March 2012 Archives

Stoplight smileSentiment is the stoplight chart of social media analysis. It offers red and green candy for the boss, and a useful filter for the analyst who's moved beyond the mood ring. Still, sentiment analysis is the surest source of disagreement in social media analysis. Why is that?

The human vs. machine debate has been going on for years, because the software's always been close to the frontier of the science. I started writing about it in 2007; five years later, you can still find companies working closely with university researchers to find better technologies for scoring text. The lag between the lab and the commercial product is virtually zero.

The tradeoff for bringing new technology to market as soon as possible is that it won't be good enough at first. You could read The Innovator's Dilemma to see how that tends to play out. As long as text analytics remains an active area of research, today's products won't be as good as next year's, either.

Look more closely at the tools
The obvious question is, "What's good enough?" But you can run tests and evaluate your options, and I'm not usually a fan of the obvious questions. Instead, let's look at some questions that help you get under the hood of tools as you consider them. There's more to it than the usual discussion points suggest.

  • Who or what scored the data?
    Start with the obvious question: is the content scored by a person or a computer program? If it's human, is it by your user, by a vendor analyst, or crowdsourced? If it's automated, is it the vendor's own system or another company's?

  • How does the automated scoring work?
    If the system provides automated sentiment scoring, how does it work? The engine that does the scoring could be as simple as a word match or as advanced as one of those research projects that just left the lab. Listen for descriptions of machine-learning approaches or systems that parse the structure of individual sentences. For machine-learning-based systems, can users correct scores, and if so, does the system learn from the changes?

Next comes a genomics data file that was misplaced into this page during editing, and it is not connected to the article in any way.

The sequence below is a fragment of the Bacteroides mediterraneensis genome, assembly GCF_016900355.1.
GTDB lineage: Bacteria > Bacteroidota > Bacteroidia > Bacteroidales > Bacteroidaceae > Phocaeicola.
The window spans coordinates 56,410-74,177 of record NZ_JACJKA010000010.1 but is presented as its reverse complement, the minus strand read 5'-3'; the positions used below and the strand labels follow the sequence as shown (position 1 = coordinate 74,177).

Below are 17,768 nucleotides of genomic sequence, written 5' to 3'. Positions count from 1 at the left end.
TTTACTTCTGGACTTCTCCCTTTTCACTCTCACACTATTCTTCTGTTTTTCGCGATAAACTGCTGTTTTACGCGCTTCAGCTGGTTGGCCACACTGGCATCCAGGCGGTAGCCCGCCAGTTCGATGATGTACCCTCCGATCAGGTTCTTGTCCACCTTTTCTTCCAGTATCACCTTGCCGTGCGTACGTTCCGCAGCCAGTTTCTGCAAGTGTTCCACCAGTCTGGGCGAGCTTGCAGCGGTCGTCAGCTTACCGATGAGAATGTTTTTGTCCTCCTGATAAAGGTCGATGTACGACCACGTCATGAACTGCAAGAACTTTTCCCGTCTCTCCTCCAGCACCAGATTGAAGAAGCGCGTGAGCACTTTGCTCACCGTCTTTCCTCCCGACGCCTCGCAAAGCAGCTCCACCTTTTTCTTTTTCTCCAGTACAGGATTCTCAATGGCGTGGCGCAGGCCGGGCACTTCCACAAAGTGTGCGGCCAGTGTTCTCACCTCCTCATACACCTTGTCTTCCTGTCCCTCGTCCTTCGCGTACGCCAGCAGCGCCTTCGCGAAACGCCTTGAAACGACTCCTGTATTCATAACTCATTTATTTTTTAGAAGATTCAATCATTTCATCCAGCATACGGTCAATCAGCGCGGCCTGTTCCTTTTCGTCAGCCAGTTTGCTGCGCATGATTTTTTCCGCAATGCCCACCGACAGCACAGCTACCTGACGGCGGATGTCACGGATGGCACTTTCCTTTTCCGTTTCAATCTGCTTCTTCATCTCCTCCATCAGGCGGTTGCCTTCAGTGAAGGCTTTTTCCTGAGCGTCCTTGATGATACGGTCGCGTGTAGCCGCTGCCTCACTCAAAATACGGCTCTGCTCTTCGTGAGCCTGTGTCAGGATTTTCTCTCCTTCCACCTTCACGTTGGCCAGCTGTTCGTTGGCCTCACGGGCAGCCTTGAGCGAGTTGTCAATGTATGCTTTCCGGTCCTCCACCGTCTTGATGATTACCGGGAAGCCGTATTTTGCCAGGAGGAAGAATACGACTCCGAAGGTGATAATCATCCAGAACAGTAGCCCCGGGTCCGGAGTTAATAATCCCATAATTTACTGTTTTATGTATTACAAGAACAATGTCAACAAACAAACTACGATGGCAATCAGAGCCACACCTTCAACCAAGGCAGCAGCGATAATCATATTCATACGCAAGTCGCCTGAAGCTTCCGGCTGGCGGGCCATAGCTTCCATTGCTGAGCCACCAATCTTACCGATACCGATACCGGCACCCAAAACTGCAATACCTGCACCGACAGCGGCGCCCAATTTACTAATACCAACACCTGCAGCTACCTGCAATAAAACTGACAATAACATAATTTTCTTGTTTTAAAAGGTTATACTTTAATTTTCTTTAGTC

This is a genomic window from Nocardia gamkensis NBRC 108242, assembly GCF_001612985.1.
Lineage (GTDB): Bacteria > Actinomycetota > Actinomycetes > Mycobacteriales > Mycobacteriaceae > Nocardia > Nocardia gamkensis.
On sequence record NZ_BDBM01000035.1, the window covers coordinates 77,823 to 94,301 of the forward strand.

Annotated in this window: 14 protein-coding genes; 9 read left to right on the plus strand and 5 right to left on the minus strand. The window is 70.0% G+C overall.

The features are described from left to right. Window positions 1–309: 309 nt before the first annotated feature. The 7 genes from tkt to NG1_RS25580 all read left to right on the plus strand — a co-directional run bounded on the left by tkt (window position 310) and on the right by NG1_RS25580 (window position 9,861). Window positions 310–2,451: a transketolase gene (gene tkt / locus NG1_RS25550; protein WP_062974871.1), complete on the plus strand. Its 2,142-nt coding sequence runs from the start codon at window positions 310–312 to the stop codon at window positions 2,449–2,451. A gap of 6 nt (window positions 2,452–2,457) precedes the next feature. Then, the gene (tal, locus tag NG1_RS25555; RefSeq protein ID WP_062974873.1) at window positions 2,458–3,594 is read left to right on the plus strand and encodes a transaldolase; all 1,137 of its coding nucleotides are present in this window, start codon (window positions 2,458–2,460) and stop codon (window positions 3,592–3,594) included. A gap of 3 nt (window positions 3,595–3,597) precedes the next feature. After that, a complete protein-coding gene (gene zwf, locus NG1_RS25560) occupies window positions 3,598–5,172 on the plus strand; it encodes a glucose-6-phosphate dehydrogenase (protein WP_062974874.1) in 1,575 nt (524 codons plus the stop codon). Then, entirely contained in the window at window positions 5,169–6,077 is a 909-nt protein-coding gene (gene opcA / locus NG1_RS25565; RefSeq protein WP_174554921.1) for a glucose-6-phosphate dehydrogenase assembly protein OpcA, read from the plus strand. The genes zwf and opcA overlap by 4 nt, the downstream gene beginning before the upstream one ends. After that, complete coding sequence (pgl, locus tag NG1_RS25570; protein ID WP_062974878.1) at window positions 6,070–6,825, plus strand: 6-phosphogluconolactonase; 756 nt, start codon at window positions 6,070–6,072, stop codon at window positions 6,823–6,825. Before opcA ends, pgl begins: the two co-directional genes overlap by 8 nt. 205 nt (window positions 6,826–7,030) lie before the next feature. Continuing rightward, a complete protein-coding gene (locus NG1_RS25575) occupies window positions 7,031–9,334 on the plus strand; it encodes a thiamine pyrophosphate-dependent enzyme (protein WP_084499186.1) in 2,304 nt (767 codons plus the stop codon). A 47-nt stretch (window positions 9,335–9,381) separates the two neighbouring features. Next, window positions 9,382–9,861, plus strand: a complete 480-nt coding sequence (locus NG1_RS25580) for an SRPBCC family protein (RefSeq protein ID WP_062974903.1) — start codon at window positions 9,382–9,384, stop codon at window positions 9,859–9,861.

• At what level is sentiment scored and reported?
    Does a sentiment score reflect a document, a sentence, or a statement within a sentence? How are document-level scores determined? How does the system handle, for example, a positive statement about Brand Y in the midst of many negative statements about Brand X? How does it score documents with mixed sentiment (multiple statements with opposing sentiment)?

  • What's the scale?
    How many points are used on the sentiment scale—three, five, 100? If there's a number associated with sentiment, is that an intensity scale or a confidence score?

  • Does the system go beyond sentiment?
    Does the system analyze statements of opinion beyond sentiment? Can it identify emotions, preferences, or intent?
We could probably get well-informed people to debate each of those topics (sounds kind of fun, actually). Remember that this is an area of continuing research and development, and what's not possible today may be common next year. There's a reason I didn't take a position on the best approach in this post.

It's not sufficient simply to check the right boxes, especially with sentiment analysis. You need to stick with the topic for the long explanation from each vendor, if you want to understand what you're looking at. Let them make the case for their preferred approaches, and then you can make an informed choice.

Photo by Blue Funnies.

ProfilesWhat do you get when you look at social media as a source of information about people? This topic usually goes off into a discussion of influence, a result of thinking of social media as media. What if, instead of influencers, you think of the people who participate in social media as individuals?

Obviously, you can go creepy if you do this wrong. Easily. But if you're careful about how you use the information, people are sharing a lot of information about themselves.

All you need to start is an indentifier—a name, email address, Twitter handle—and you start connecting dots. When people include, for example, a Twitter handle in a LinkedIn profile, you can have real name, location, employment, schools… Maybe links to more networks to continue the process, too.

It's not a question of probabilities. When people create links between their various network profiles, it's a clear statement that the accounts belong to the same person.